The paper offers an edition of an Old Babylonian Gilgamesh tablet from the Schøyen Collection (OB Schøyen2 in the edition by A.R. George). The text has been extensively commented upon. New interpretations are proposed for ll. 30, 37, 40, 46, 55.
Syriac Life of St. Basil by Ps-Amphilochiushas not been preserved in a complete form. The fragment from BL Add 17.272 is published and the textoogy is presented.
The article presents the publication and a comprehensive analysis of painted and black-glazed pottery finds from the Hellenistic necropolis of Tauric Chersonesos during the excavations, conducted of А.N. Ščeglov in 1963 (Figs. 1–5). The largest part of the collection presented by black-glazed tableware: fish plates, saltcellars, bowls. Analysis of the types and forms allows dating the assemblage within the 4th – 3rd centuries BCE.
The assumption that cultures are clearly defined, essentially self-contained entities has been subjected to serious doubt in modern archaeology which needs to be reflected also in Sarmatian studies. Such concepts as ‘Sarmatians’, ‘Sarmatian period’ and ‘Sarmatian archaeological culture(s)’ are widely used in archaeological literature. However, the monuments of the different macro-regions that are usually connected in scholarship with the various Sarmatian communities and political entities mentioned in the written sources have significant cultural distinctions. The nature of these differences has not been reliably clarified yet. This leads to contradictions in the interpretation of the same culture groups by representatives of different schools of archaeology. The basiс cause of the contradictions lies in the flaws of the argumentation procedure, which appears to be speculative, and thus devoid of any heuristic potential. It is necessary to develop common approaches to the interpretation of the archaeological material. A promising approach in this regard might be the network model. Such models will make it possible to define an archaeological culture as a stable set of features, objects and phenomena of the material world, reflecting the network connections formed and operating in a certain area within a particular period.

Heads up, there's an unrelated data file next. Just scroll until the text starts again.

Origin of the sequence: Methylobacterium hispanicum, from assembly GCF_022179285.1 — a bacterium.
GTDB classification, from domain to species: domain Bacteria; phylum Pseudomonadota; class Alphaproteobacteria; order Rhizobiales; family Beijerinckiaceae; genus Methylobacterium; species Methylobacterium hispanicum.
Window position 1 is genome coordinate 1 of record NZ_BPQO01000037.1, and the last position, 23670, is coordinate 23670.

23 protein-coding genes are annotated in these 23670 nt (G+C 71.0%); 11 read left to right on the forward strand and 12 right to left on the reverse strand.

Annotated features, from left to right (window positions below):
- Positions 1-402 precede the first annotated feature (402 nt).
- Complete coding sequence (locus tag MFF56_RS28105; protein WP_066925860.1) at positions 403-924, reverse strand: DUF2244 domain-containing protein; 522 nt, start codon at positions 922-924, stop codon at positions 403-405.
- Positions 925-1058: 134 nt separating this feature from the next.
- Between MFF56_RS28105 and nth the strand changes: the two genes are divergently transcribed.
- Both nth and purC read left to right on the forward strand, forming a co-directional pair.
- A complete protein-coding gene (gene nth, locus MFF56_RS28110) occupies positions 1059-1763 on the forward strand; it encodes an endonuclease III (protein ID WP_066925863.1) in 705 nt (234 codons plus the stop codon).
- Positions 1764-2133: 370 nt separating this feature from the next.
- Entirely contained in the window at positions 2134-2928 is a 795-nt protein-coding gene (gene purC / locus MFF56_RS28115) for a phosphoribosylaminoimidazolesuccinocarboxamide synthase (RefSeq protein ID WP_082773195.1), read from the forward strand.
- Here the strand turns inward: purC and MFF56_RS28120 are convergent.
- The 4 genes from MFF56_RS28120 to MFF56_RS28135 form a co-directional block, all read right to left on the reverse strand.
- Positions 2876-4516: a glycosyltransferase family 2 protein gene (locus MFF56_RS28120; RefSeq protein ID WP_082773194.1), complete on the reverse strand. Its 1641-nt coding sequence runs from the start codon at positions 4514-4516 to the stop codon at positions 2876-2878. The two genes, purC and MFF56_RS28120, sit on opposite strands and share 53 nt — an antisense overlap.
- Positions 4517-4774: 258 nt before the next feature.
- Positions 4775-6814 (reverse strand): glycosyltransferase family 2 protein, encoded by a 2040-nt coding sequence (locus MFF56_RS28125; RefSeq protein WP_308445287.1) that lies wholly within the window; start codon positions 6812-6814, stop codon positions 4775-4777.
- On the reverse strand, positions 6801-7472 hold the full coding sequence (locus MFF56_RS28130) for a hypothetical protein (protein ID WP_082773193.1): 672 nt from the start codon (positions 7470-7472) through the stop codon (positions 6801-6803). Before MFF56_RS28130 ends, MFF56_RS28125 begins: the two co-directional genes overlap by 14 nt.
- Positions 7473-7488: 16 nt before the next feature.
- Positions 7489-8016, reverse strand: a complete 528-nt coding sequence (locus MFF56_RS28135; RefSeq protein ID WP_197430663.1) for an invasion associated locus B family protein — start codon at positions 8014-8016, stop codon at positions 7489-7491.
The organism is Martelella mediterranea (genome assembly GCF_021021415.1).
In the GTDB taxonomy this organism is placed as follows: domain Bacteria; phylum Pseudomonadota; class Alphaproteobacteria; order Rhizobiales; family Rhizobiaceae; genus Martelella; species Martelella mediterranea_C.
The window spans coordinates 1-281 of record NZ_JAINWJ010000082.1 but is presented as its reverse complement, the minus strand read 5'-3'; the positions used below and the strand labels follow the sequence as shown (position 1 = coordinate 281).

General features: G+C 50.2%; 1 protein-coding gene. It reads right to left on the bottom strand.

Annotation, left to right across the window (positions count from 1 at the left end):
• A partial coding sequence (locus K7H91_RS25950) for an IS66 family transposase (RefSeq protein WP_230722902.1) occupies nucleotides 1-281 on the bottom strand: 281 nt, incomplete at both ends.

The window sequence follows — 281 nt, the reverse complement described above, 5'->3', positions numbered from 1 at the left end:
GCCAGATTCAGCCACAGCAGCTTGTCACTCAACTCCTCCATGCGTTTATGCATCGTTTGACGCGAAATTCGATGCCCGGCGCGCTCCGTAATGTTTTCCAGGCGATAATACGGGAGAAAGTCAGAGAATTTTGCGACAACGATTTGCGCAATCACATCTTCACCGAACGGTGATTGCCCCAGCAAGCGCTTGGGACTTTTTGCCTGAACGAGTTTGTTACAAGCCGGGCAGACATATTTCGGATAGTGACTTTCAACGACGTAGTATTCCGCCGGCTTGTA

On the world map compiled by Marcus Vipsanius Agrippa in the 1st century BC the territory earlier known as Scythia was designated as Sarmatia. Since both peoples were practically the same from the point of view of the Greeks and Romans, the question arises why one ethnonym was substituted for the other. The name of Sarmatia appeared within an external narrative tradition, and the observer from the outside could have chosen the name of the most active part of the Barbarian population dealing with the Greco-Roman civilization as eponym of this region. It is most probable that the term “Sarmatians” was used to designate an elite group acting as a subject of international politics. This conclusion fi nds some implicit corroboration in the written and epigraphic sources.
The article represents a publication of a building inscription from Tanais, fragments of which were found mainly in situ during excavations on the agora in 1993. The inscription dates back to the end of the reign of Sauromates II (most likely the first decade of the 3rd century AD) and reports on the restoration of a portico financed by the royal presbeutes whose name is not preserved. The construction work was organized by hellenarches Basileides, son of Theoneikos, and another official, of whose name only the patronymic – “son of Samuel” - has been preserved. The inscription increases the number of known inhabitants of Tanais, who bore Jewish names, and additionally confirms the existence of the Jewish community in the city. One of the buildings discovered on the agora (Bau 6) may have been a mikveh used by its members.